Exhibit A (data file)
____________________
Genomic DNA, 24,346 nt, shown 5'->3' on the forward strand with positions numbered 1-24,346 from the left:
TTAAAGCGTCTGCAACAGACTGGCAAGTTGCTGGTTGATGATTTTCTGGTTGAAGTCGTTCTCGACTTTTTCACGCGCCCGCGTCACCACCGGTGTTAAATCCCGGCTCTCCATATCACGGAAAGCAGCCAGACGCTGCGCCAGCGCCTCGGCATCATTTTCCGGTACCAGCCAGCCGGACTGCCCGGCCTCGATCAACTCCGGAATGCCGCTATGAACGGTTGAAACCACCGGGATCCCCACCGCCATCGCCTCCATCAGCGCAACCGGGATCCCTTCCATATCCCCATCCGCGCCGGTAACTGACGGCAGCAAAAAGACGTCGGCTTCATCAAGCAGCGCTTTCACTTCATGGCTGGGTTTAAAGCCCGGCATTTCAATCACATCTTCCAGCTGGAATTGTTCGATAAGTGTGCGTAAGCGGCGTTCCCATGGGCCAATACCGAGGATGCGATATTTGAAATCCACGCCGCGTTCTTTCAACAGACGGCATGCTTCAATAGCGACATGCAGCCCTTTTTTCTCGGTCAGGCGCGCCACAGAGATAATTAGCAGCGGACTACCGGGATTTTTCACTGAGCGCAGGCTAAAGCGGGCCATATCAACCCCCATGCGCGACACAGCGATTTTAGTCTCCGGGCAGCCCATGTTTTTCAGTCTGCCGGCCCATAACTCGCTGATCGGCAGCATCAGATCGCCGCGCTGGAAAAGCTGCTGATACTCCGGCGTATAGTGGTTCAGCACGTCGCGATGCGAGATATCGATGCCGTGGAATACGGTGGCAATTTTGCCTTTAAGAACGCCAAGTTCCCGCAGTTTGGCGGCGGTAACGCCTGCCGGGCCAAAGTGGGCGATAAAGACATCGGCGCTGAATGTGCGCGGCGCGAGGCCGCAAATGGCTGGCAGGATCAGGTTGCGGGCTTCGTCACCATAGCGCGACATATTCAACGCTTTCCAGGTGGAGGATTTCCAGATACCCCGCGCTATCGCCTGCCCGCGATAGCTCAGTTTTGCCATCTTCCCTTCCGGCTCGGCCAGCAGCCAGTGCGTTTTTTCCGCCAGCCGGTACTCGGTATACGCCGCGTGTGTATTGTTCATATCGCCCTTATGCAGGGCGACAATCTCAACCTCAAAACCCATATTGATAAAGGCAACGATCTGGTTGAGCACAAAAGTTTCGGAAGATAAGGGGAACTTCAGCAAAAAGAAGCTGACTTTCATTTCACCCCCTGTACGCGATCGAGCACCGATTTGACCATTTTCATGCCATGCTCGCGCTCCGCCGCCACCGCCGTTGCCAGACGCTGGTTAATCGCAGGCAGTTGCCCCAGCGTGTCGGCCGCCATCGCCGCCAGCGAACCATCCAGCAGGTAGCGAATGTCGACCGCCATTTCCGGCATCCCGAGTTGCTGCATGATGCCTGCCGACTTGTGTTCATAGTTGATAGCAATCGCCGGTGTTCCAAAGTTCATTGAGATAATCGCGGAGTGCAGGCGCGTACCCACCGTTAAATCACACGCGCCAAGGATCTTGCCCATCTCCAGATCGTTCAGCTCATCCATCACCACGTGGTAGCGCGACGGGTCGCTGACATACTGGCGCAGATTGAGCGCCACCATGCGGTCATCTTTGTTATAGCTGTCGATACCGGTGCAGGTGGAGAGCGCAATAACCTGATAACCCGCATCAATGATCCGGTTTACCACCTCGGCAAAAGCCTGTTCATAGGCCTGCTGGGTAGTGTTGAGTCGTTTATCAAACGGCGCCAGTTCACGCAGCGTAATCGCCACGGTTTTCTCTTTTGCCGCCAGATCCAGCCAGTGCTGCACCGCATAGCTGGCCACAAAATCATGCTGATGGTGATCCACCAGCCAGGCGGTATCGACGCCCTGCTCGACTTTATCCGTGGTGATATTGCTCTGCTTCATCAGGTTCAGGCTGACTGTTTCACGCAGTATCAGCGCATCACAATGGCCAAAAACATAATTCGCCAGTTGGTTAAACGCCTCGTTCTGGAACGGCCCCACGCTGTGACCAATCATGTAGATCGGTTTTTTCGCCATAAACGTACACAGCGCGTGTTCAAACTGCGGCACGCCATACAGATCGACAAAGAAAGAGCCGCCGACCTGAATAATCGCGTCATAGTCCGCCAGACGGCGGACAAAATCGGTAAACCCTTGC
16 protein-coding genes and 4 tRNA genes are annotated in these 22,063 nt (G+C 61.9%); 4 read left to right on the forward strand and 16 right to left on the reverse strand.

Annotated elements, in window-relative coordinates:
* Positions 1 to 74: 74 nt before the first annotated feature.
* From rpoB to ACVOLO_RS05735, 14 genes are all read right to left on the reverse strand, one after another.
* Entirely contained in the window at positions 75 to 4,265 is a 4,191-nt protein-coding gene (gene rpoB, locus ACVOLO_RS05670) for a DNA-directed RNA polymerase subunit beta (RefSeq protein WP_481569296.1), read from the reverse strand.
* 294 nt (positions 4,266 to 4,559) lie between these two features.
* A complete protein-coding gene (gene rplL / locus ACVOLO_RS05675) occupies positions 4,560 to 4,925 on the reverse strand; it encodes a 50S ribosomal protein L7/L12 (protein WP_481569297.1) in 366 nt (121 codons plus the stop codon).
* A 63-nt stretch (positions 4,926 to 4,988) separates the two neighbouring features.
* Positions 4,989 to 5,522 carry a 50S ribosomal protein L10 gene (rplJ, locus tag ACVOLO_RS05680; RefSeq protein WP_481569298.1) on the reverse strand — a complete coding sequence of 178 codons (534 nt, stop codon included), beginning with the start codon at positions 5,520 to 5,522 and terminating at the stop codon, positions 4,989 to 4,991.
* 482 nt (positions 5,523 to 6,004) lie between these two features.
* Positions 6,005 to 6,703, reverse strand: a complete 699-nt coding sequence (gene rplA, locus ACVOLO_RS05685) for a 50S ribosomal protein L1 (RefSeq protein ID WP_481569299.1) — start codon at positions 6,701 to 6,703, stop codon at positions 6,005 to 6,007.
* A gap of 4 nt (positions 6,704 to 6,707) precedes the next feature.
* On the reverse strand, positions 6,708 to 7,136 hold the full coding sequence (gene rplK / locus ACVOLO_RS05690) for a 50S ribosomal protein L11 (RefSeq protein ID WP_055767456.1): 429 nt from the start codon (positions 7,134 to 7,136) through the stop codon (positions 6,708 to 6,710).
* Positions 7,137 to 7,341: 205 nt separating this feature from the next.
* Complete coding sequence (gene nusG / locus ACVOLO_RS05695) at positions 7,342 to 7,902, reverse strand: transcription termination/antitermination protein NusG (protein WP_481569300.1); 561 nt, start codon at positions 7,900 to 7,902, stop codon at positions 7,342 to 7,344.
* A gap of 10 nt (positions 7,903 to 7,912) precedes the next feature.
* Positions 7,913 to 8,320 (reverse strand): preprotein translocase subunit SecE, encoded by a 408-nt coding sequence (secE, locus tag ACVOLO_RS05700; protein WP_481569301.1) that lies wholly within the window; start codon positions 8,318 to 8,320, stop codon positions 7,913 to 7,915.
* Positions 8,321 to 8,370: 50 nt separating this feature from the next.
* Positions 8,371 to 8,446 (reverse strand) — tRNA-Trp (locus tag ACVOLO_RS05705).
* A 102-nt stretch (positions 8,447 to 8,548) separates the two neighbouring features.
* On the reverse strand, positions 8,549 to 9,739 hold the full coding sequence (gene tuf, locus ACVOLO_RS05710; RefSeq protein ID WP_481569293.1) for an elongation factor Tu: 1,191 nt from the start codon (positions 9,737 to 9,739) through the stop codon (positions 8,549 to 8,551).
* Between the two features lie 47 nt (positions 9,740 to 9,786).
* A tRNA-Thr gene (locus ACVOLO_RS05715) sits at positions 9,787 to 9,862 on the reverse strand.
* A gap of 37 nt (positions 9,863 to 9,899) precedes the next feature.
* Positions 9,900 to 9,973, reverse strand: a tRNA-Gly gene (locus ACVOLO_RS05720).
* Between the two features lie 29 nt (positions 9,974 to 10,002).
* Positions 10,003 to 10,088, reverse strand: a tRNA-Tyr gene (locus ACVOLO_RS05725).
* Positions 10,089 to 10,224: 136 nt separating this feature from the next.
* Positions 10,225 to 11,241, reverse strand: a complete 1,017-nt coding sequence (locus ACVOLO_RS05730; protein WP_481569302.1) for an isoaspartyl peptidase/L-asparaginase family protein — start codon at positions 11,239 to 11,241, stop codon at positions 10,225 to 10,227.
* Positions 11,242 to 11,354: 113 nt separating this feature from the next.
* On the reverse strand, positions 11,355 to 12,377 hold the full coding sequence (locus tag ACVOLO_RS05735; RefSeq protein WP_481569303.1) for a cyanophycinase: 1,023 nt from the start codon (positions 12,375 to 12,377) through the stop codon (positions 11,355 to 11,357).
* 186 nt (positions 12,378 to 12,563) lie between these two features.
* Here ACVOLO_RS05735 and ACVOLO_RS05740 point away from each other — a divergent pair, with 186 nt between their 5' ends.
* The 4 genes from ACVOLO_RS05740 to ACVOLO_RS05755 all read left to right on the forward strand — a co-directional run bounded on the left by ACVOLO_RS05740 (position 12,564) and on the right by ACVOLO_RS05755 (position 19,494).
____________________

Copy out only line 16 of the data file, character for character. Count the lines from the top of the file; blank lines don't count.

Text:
* Positions 7,137 to 7,341: 205 nt separating this feature from the next.